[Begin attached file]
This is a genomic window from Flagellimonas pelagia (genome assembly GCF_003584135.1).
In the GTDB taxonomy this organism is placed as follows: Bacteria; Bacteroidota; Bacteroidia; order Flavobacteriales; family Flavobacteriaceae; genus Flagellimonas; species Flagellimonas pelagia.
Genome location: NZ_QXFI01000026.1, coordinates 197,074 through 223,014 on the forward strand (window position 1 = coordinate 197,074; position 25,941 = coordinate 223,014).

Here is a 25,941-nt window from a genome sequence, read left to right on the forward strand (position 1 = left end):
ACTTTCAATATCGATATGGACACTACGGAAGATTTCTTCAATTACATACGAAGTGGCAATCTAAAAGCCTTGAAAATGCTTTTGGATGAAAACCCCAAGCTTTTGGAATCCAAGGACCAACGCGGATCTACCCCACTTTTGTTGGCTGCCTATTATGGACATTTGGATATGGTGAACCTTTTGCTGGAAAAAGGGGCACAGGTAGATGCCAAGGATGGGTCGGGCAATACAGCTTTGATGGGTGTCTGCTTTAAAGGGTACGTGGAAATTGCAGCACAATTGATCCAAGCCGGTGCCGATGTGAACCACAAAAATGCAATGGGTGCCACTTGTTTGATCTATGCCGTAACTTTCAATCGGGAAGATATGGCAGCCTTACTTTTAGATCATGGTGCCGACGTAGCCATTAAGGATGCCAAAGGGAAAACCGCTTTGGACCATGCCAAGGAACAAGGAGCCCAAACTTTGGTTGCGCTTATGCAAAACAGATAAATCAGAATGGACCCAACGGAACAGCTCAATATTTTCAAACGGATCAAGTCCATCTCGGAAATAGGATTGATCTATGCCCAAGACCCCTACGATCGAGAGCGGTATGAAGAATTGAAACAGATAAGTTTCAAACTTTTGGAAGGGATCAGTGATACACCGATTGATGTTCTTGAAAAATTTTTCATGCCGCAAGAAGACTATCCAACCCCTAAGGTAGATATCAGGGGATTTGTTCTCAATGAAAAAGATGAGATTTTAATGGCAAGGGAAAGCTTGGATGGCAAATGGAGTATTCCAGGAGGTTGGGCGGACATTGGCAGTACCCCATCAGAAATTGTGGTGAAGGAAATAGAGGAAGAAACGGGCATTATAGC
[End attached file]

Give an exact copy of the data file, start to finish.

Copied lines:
This is a genomic window from Flagellimonas pelagia (genome assembly GCF_003584135.1).
In the GTDB taxonomy this organism is placed as follows: Bacteria; Bacteroidota; Bacteroidia; order Flavobacteriales; family Flavobacteriaceae; genus Flagellimonas; species Flagellimonas pelagia.
Genome location: NZ_QXFI01000026.1, coordinates 197,074 through 223,014 on the forward strand (window position 1 = coordinate 197,074; position 25,941 = coordinate 223,014).

Here is a 25,941-nt window from a genome sequence, read left to right on the forward strand (position 1 = left end):
ACTTTCAATATCGATATGGACACTACGGAAGATTTCTTCAATTACATACGAAGTGGCAATCTAAAAGCCTTGAAAATGCTTTTGGATGAAAACCCCAAGCTTTTGGAATCCAAGGACCAACGCGGATCTACCCCACTTTTGTTGGCTGCCTATTATGGACATTTGGATATGGTGAACCTTTTGCTGGAAAAAGGGGCACAGGTAGATGCCAAGGATGGGTCGGGCAATACAGCTTTGATGGGTGTCTGCTTTAAAGGGTACGTGGAAATTGCAGCACAATTGATCCAAGCCGGTGCCGATGTGAACCACAAAAATGCAATGGGTGCCACTTGTTTGATCTATGCCGTAACTTTCAATCGGGAAGATATGGCAGCCTTACTTTTAGATCATGGTGCCGACGTAGCCATTAAGGATGCCAAAGGGAAAACCGCTTTGGACCATGCCAAGGAACAAGGAGCCCAAACTTTGGTTGCGCTTATGCAAAACAGATAAATCAGAATGGACCCAACGGAACAGCTCAATATTTTCAAACGGATCAAGTCCATCTCGGAAATAGGATTGATCTATGCCCAAGACCCCTACGATCGAGAGCGGTATGAAGAATTGAAACAGATAAGTTTCAAACTTTTGGAAGGGATCAGTGATACACCGATTGATGTTCTTGAAAAATTTTTCATGCCGCAAGAAGACTATCCAACCCCTAAGGTAGATATCAGGGGATTTGTTCTCAATGAAAAAGATGAGATTTTAATGGCAAGGGAAAGCTTGGATGGCAAATGGAGTATTCCAGGAGGTTGGGCGGACATTGGCAGTACCCCATCAGAAATTGTGGTGAAGGAAATAGAGGAAGAAACGGGCATTATAGC